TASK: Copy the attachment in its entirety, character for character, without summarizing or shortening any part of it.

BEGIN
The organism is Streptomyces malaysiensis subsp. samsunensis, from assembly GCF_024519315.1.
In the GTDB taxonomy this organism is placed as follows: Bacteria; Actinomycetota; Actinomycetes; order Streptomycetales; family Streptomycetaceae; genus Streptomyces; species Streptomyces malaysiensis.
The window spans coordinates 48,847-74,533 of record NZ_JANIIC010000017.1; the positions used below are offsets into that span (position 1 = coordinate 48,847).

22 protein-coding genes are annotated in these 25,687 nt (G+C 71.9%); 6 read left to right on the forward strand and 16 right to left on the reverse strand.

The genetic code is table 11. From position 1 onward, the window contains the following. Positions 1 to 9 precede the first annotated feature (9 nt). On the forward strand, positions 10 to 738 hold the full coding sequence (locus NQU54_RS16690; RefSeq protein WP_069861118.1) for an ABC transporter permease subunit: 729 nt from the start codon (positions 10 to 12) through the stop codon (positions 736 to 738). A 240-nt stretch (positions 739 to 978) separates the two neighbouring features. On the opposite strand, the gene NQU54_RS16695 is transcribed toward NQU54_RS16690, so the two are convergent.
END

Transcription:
The organism is Streptomyces malaysiensis subsp. samsunensis, from assembly GCF_024519315.1.
In the GTDB taxonomy this organism is placed as follows: Bacteria; Actinomycetota; Actinomycetes; order Streptomycetales; family Streptomycetaceae; genus Streptomyces; species Streptomyces malaysiensis.
The window spans coordinates 48,847-74,533 of record NZ_JANIIC010000017.1; the positions used below are offsets into that span (position 1 = coordinate 48,847).

22 protein-coding genes are annotated in these 25,687 nt (G+C 71.9%); 6 read left to right on the forward strand and 16 right to left on the reverse strand.

The genetic code is table 11. From position 1 onward, the window contains the following. Positions 1 to 9 precede the first annotated feature (9 nt). On the forward strand, positions 10 to 738 hold the full coding sequence (locus NQU54_RS16690; RefSeq protein WP_069861118.1) for an ABC transporter permease subunit: 729 nt from the start codon (positions 10 to 12) through the stop codon (positions 736 to 738). A 240-nt stretch (positions 739 to 978) separates the two neighbouring features. On the opposite strand, the gene NQU54_RS16695 is transcribed toward NQU54_RS16690, so the two are convergent.